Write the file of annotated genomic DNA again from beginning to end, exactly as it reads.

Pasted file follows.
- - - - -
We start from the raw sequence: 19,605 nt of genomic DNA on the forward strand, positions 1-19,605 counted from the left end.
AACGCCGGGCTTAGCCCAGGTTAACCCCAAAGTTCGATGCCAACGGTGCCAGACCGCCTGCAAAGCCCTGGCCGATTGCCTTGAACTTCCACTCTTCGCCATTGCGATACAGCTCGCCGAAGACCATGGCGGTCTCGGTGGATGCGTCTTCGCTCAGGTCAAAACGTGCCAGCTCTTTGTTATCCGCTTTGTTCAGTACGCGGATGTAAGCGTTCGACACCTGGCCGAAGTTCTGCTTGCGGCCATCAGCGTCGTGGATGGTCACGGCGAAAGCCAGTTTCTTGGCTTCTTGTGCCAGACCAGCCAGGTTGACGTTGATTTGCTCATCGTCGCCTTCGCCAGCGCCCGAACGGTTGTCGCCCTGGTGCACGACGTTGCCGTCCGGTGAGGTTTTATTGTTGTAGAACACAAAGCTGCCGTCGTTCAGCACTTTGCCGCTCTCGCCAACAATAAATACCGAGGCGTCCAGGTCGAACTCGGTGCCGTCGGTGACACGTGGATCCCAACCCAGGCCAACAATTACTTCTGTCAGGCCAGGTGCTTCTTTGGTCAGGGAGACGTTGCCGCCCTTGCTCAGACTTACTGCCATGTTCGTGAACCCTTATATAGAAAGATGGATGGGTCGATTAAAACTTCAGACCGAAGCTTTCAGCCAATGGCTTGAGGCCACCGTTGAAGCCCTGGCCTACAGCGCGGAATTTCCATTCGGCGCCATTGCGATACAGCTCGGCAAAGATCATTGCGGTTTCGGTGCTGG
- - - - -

We start from the raw sequence: 19,605 nt of genomic DNA on the forward strand, positions 1-19,605 counted from the left end.
AACGCCGGGCTTAGCCCAGGTTAACCCCAAAGTTCGATGCCAACGGTGCCAGACCGCCTGCAAAGCCCTGGCCGATTGCCTTGAACTTCCACTCTTCGCCATTGCGATACAGCTCGCCGAAGACCATGGCGGTCTCGGTGGATGCGTCTTCGCTCAGGTCAAAACGTGCCAGCTCTTTGTTATCCGCTTTGTTCAGTACGCGGATGTAAGCGTTCGACACCTGGCCGAAGTTCTGCTTGCGGCCATCAGCGTCGTGGATGGTCACGGCGAAAGCCAGTTTCTTGGCTTCTTGTGCCAGACCAGCCAGGTTGACGTTGATTTGCTCATCGTCGCCTTCGCCAGCGCCCGAACGGTTGTCGCCCTGGTGCACGACGTTGCCGTCCGGTGAGGTTTTATTGTTGTAGAACACAAAGCTGCCGTCGTTCAGCACTTTGCCGCTCTCGCCAACAATAAATACCGAGGCGTCCAGGTCGAACTCGGTGCCGTCGGTGACACGTGGATCCCAACCCAGGCCAACAATTACTTCTGTCAGGCCAGGTGCTTCTTTGGTCAGGGAGACGTTGCCGCCCTTGCTCAGACTTACTGCCATGTTCGTGAACCCTTATATAGAAAGATGGATGGGTCGATTAAAACTTCAGACCGAAGCTTTCAGCCAATGGCTTGAGGCCACCGTTGAAGCCCTGGCCTACAGCGCGGAATTTCCATTCGGCGCCATTGCGATACAGCTCGGCAAAGATCATTGCGGTTTCGGTGCTGG